Bureau of International Narcotics and Law Enforcement Affairs
December 6, 2011
Funding FY 2005-2011:
FY 2005 - $2,500,000 (FSA*)
FY 2006 - $2,500,000 (FSA*)
FY 2007 - $2,250,000 (FSA*)
FY 2008 - $1,069,000 (AEECA**)
FY 2009 - $0
FY2010 - $900,000 (AEECA**)
FY2011 - $1,400,000 (AEECA**)
*FSA: FREEDOM Support Act
**AEECA: Assistance to Europe, Eurasia and Central Asia
Recognizing that a strong democracy and civil society depend on solid institutions and the rule of law, Bureau of International Narcotics and Law Enforcement Affairs (INL) programs have focused on criminal justice reform assistance provided to the Azeri police, procuracy, defense bar, and the judiciary.
The Azerbaijan government (GOAJ) has made significant strides such as the adoption of national action plans to combat human trafficking and corruption as well as the drafting of anti-terrorism, money laundering and human trafficking legislation.
Continued INL support should help Azerbaijan to make permanent improvements to its justice sector, in line with the international standards articulated by the United Nations, Council of Europe, and the Financial Action Task Force.
Criminal Justice Sector Reform: The Resident Legal Advisor Program supports an experienced federal prosecutor from the U.S. Department of Justice who provides in-country targeted judicial sector assistance to the GOAJ in six key areas including: 1) trafficking in persons, 2) anti-terrorism, 3) money laundering, 4) corruption, and 5) support for the effective implementation of the new Criminal Procedure Code.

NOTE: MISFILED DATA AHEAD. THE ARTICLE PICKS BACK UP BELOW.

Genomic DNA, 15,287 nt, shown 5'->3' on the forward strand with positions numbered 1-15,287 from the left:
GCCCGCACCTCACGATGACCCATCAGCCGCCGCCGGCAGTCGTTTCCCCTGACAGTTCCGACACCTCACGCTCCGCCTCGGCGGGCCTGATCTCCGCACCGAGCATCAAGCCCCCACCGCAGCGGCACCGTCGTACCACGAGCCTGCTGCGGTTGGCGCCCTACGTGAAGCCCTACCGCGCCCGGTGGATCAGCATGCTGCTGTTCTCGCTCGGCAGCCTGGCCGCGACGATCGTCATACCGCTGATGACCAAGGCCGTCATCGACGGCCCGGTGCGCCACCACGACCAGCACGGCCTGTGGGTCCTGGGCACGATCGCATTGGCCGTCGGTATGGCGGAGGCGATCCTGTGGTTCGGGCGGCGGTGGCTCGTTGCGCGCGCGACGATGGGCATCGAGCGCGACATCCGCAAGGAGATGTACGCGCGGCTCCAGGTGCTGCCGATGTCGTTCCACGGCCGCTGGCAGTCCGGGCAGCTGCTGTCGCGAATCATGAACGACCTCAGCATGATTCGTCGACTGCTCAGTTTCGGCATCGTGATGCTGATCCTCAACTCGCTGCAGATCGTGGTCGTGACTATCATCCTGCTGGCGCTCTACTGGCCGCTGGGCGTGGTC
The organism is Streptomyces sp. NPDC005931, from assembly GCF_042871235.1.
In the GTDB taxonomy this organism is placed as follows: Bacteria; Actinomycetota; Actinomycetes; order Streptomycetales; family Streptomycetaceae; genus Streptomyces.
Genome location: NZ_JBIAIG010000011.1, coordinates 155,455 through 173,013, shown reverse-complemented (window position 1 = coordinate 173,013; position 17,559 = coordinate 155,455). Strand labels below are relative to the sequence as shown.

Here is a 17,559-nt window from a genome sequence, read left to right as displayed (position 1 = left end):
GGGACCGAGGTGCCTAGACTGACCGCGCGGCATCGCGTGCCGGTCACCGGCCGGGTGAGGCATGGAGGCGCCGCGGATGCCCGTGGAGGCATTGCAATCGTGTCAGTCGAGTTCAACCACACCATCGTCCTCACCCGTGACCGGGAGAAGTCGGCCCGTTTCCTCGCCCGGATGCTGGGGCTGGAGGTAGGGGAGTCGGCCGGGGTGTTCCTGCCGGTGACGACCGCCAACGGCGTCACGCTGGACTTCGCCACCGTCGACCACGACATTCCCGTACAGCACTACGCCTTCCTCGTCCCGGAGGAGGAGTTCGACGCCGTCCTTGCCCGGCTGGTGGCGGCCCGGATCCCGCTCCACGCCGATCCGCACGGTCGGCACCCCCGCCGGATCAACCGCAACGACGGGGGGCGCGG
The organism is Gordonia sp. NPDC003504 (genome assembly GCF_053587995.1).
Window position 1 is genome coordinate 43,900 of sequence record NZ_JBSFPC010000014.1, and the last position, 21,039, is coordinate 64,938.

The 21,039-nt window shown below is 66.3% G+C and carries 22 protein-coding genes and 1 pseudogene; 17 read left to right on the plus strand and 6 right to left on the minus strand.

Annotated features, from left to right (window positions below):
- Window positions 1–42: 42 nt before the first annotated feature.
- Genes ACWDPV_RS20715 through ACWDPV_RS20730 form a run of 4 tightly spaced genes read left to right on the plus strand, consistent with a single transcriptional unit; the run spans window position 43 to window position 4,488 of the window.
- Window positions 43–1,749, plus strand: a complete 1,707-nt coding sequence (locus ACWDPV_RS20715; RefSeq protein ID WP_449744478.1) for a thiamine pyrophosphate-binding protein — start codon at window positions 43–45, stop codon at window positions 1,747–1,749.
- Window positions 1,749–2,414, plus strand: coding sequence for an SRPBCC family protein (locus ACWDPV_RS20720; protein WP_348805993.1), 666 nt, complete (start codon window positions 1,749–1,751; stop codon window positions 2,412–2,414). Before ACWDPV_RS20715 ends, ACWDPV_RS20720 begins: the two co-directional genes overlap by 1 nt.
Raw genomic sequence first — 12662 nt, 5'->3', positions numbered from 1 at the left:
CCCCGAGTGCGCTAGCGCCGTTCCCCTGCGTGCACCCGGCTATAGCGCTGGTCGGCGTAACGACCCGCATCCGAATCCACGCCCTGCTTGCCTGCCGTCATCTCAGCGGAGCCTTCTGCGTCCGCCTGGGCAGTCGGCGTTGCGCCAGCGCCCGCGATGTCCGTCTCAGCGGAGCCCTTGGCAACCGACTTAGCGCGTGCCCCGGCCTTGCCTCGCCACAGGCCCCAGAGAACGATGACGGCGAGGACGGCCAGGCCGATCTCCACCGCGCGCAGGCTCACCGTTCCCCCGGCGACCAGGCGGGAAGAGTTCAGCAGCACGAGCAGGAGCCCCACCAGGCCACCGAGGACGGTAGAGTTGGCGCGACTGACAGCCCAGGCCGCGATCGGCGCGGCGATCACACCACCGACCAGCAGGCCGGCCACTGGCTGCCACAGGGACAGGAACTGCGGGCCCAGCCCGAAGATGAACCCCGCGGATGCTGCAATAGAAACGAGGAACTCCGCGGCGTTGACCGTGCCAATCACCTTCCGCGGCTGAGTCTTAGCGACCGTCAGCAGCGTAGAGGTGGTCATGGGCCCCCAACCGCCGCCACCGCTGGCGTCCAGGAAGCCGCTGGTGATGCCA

INL funds International Organization for Migration’s (IOM) Capacity Building Project which focuses on key areas of prevention, prosecution, protection and reintegration of actual and potential victims of trafficking as well as partnership building among the civil society organizations at the national and international levels.
INL supports a Criminal Law Reform program through American Bar Association which involves building the capacity of justice sector actors to ensure appropriate application of the Criminal Procedure Code, reform the defense bar, and strengthen the legal system to effectively address trafficking in persons.
Law Enforcement Development: Much of our assistance prior to 2009 focused on supporting the GOAJ’s creation of a modern law enforcement infrastructure that would increase the competence of law enforcement personnel and improve their ability to deter and investigate domestic and transnational crime. INL had to cancel all law enforcement assistance including the DOJ/ICITAP Resident Law Enforcement Advisor stationed at the embassy in 2009 due to incompliance with U.S. Leahy Vetting laws.
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